Removal of subsidy creates hole for cement plant
Local cement manufacturer Arawak Cement Company Limited now has to find approximately $750,000 per year to fill a gap left by the removal of subsidy on diesel by the Government. But it won’t be hiking the cost of cement to do it.
Speaking to reporters today after a tour of the St Lucy cement plant, group chief executive officer Dr Rollin Bertrand confirmed that the company had been severely affected by Government’s decision to remove the subsidy on diesel, effective April 1.
“That will be the impact on Arawak’s plant – the sum of $3/4 million,” he said.
Bertrand was quick to point out, however, that the company always had immediate, medium and long term plans in place and this situation was no different.
He said the group, which also has operations in Trinidad and Jamaica, was faced with “fuel issues” across the region, especially in Barbados and Jamaica.
“Our approach is, always, if there is a removal of a subsidy we then look internally to see how we could mitigate that. And those are the areas we focus on. It is our experience that we understand that governments in the region are going though very difficult times. So while there are businesses that will articulate a view that subsidies need to be maintained our strategy is a different strategy,” said Bertrand.
“We do have strategies in train for improving fuel efficiencies significantly . . . so that we don’t have to pass on the additional cost to the consumer,” he said, adding that there would be no price increase in cement as a result.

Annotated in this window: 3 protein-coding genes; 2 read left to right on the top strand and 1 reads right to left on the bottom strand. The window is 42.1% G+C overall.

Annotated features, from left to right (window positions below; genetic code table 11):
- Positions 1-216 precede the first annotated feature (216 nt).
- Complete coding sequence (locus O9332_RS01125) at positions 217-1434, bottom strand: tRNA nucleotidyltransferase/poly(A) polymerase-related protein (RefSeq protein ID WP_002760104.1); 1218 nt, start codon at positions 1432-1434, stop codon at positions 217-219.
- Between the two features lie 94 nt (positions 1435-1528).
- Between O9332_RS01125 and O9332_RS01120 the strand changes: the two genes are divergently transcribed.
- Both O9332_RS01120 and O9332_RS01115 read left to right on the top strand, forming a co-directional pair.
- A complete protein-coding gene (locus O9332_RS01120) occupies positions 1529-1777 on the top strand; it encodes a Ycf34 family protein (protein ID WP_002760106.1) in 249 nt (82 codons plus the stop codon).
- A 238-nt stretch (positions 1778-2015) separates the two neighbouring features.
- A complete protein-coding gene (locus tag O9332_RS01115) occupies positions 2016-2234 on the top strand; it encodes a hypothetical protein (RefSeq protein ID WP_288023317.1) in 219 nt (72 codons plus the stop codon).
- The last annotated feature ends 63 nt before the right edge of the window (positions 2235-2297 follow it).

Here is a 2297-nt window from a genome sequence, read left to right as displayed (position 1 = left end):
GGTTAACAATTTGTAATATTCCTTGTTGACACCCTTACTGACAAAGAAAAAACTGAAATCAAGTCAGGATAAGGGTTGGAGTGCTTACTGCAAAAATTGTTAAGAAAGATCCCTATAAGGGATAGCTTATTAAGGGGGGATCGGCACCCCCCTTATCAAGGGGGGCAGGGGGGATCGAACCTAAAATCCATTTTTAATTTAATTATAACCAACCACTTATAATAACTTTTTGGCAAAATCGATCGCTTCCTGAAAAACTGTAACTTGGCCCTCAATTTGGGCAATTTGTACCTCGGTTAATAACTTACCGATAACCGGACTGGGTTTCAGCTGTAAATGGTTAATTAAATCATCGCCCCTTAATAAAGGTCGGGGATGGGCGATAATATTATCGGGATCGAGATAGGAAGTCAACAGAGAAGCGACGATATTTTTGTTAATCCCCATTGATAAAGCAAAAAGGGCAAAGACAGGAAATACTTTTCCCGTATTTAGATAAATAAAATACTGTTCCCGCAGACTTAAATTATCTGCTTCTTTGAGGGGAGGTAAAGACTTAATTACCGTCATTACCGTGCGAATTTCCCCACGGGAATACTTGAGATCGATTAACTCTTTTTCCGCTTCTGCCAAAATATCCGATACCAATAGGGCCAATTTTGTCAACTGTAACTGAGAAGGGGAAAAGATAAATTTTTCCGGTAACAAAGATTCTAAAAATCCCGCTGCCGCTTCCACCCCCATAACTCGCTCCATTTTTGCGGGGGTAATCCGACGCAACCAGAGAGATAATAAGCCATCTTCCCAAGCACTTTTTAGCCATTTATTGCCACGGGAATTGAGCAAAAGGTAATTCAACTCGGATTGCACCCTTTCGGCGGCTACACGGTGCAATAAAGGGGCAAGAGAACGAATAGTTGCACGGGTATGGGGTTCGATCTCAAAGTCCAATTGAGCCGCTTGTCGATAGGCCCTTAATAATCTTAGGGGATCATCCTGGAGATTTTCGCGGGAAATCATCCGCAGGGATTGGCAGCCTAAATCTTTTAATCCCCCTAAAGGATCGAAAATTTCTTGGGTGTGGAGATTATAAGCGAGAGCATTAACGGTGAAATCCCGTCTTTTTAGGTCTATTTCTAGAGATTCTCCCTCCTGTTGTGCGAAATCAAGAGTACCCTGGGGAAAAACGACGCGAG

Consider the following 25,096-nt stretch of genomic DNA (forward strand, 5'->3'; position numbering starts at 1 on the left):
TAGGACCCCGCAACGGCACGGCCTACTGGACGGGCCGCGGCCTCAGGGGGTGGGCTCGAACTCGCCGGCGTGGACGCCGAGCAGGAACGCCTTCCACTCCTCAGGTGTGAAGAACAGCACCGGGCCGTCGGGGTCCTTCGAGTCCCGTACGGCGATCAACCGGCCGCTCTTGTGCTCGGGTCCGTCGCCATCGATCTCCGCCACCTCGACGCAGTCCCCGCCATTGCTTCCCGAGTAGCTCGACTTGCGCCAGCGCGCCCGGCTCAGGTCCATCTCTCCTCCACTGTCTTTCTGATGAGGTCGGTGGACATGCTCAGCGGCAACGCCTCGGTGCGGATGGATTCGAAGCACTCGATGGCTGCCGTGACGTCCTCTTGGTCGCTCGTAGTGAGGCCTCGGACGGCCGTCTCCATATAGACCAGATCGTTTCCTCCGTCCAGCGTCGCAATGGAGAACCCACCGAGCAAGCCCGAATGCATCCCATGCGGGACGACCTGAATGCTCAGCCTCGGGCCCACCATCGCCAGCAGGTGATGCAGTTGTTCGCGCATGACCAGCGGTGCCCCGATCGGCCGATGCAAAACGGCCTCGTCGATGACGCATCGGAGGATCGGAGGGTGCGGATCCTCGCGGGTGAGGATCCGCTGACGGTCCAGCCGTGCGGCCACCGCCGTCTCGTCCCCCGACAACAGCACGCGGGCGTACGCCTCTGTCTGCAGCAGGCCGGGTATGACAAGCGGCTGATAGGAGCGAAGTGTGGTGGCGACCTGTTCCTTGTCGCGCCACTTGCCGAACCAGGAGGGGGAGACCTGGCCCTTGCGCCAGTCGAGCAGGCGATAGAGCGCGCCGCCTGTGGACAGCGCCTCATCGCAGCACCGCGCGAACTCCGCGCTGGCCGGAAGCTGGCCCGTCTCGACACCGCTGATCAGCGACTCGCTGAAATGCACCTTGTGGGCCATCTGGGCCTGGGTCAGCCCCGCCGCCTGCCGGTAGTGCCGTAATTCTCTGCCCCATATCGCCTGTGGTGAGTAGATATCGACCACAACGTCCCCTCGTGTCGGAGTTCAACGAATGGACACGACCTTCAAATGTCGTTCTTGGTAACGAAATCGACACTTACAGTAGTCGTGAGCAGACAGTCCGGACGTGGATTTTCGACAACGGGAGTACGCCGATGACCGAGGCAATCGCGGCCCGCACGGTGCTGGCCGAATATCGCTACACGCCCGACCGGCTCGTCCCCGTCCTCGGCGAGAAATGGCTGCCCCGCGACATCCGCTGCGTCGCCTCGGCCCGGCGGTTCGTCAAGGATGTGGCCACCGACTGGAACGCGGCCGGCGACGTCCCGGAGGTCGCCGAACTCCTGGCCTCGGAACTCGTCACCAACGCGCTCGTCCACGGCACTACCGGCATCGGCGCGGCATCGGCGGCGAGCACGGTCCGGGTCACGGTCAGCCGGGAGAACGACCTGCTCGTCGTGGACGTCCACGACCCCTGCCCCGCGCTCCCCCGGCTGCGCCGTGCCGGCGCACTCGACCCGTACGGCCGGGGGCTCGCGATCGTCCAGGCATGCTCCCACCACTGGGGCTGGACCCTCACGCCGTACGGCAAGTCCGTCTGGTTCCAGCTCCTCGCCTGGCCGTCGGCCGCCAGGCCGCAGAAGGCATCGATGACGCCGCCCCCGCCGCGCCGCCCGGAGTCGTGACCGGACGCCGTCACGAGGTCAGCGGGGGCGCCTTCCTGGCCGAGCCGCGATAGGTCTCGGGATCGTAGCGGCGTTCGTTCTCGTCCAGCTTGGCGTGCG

Meanwhile, Minister of International Business, Commerce and Industry Donville Inniss said since the removal of the subsidy, his ministry has been getting calls and complaints about its impact on the manufacturing industry.
As such, he said, his ministry was carrying out research to find out the likely impact.
Inniss said, however, if the Government did not remove the subsidy from diesel which affects the manufacturing and fishing industries, other areas would be affected.
“The reality about it is that if that was done it may mean that some other activity of Government – social services, health, education, whatever – would be short of $3/4 million so it is a balancing act and determining the priorities and seeing the bigger picture,” he said.